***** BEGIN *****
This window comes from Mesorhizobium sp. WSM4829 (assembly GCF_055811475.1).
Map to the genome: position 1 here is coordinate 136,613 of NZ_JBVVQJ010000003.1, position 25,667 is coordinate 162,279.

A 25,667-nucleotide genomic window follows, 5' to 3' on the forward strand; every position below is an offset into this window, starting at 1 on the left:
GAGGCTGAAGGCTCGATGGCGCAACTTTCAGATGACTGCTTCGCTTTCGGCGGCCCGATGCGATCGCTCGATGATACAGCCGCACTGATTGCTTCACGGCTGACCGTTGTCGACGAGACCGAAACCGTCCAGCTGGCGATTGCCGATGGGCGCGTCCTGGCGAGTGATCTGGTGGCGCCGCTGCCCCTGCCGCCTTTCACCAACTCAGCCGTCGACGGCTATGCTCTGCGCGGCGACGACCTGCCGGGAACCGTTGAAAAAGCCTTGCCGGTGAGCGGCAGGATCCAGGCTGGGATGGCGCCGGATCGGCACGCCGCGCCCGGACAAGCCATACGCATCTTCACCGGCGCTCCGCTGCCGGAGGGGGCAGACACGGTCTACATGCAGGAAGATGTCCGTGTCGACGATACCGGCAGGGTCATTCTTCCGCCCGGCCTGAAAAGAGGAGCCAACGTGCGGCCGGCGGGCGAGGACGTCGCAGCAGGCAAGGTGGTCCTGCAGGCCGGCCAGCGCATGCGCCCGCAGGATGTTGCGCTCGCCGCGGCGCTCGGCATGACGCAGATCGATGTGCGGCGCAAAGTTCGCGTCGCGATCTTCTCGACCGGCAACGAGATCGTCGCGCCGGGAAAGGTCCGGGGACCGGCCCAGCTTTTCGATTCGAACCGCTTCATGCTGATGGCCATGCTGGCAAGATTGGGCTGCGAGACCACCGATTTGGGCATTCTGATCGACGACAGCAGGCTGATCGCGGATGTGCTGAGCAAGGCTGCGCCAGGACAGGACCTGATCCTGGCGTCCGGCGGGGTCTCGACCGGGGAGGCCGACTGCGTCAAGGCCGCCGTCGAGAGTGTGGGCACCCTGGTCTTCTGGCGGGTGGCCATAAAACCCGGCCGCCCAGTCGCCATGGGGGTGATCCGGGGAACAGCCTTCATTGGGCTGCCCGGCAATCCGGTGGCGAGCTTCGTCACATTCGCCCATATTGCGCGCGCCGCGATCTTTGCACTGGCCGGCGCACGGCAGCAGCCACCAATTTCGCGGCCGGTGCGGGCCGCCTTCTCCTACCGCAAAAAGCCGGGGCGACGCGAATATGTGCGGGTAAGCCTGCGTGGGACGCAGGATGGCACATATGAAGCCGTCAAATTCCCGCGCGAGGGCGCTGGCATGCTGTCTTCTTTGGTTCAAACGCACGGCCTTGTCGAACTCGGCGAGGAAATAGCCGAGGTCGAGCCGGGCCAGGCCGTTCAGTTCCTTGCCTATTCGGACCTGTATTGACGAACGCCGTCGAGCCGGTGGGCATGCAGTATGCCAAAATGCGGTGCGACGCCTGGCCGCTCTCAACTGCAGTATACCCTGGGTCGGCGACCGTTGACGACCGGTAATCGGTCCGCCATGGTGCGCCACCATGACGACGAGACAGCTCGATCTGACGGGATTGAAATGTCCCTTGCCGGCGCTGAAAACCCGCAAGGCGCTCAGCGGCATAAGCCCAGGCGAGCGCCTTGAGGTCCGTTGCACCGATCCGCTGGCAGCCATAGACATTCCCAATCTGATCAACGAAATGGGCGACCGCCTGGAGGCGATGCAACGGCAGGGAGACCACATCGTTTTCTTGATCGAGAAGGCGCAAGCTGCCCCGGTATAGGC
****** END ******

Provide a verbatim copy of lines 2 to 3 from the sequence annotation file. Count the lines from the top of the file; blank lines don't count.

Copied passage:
Map to the genome: position 1 here is coordinate 136,613 of NZ_JBVVQJ010000003.1, position 25,667 is coordinate 162,279.

A 25,667-nucleotide genomic window follows, 5' to 3' on the forward strand; every position below is an offset into this window, starting at 1 on the left: